02.08.04 – by Mike Dunn: Now that Mike Tyson has lost convincingly to Danny Williams, a heretofore little-known British heavyweight who would have been mere cannon fodder for Tyson in his heyday, what happens next? I don’t mean for Tyson, who should permanently retire, but for the sport of boxing itself?
Boxing will always have a core of loyal supporters and fans who remain faithful through the glory years and the dark seasons, but the response of the general public to boxing these days is a big yawn. The average person in Middle America has little interest in fistic happenings, with the exception of personalities who transcend the sport, such as Tyson.
There are two primary reasons for this malaise. First, the heavyweight division is not producing fighters who capture the imagination of the general public. Second, the alphabet organizations have created chaos.
You can talk all you want about the caliber of fighters in the lower divisions like Arturo Gatti and Erik Morales and the excitement they generate, but interest in boxing (at least in the U.S.) is affected more by the state of the heavyweights than any other single factor. As a general
rule, when the heavyweight division is in turmoil, interest in the sport wanes. When the heavyweight division produces fights and fighters worth watching, viewership and interest increases in every weight class.
Now that Tyson is fading beyond any hope of a return to the limelight, the colorful George Foreman is retired for good, and the courageous Evander Holyfield is just a hollow caricacture of his former self, a vacuum has been created. And fighters like Chris Byrd and Vitali Klitschko and John Ruiz aren`t going to fill the void. Lennox Lewis is retired but isn¹t missed because he never connected with the public at large. James Toney is a crowd pleaser but he only recently moved up to heavyweight and he is also nearing the end of his career. Roy Jones Jr. always had the talent, but never bothered to make himself attractive to the general sports fan. And now
Tyson, the one prizefighter who does draw the big crowds and the big money, is showing his age. The loss to Williams marks an end to Tyson as a serious contender. There¹s still some money to be made off his name, but Tyson would be a fool to pursue it. If Tyson doesn¹t retire, he will risk serious harm.
The problem facing boxing today is that no one ‹ with the exception of Tyson ‹ grabs the attention of the average sports fan. The same fan who knows the names of the starting running backs on every NFL football team is not likely to know who Arturo Gatti is. Or Antonio Tarver. Or Erik Morales. He remembers Oscar De La Hoya, but De La Hoya is another fighter who is past his prime now. This sports fan has probably heard of Byrd and Klitschko, but that¹s a far cry from having a desire to watch them face each other in the prize ring.
The second major factor in public apathy toward boxing is the influence of the alphabet organizations. Put yourself in the shoes of those who are on the outside looking in. What they see is a confusing hodge podge of champions and challengers being promoted by different organizations, which seem to grow like barnacles on a rotting dock post. Each organization endorses different champions fighting for titles that hold little glamor and less general appeal. Why should the people tune in? Why should they care?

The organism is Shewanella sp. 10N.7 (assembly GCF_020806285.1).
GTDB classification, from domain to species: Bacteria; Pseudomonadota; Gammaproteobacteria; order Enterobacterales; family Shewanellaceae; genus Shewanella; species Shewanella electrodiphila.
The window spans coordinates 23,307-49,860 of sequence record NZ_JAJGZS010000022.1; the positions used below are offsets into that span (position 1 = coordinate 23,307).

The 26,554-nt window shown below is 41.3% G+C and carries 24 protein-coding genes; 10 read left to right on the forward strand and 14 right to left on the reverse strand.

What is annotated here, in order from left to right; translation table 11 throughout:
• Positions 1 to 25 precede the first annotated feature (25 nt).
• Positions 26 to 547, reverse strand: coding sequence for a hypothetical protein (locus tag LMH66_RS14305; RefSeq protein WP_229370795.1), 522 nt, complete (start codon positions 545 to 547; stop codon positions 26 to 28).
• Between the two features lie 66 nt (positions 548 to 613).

Title fights have lost all sense of significance. It’s not like the days before the 1970s, when there was one champion in each weight division (for the most part) and title fights actually meant that the one and only title was on the line. The fight you were going to witness had meaning! Today
everything is so diluted that the lustre and honor of being a champion is greatly diminished.
Boxing can only blame itself for its woes. Influential people have seen fit to ruin the integrity of the sport for personal gain. Promoters and alphabet organizations are in the boxing business to cater to themselves, but without any sense of obligation at all to the sport. That’s why there are so many different organizations and a multiple number of champions in each weight class. And that’s the primary reason, in my opinion, why the general public is apathetic about boxing in 2004. There are enough pure boxing fans to warrant coverage on Friday nights on ESPN2 or Sunday nights on Fox Sports Net, but that¹s about. There is virtually no other TV coverage of boxing except for the occasional pay-per-view card. The sport that ruled the airways at one time, the one sport that is perfect for the medium of TV, is now an also-ran competing with reruns of the Brady Bunch and infomercials about getting rich by selling real estate.
The sad thing is that there doesn’t seem to be an end in sight.
Mike Dunn is a writer and boxing historian living in Gaylord, Michigan.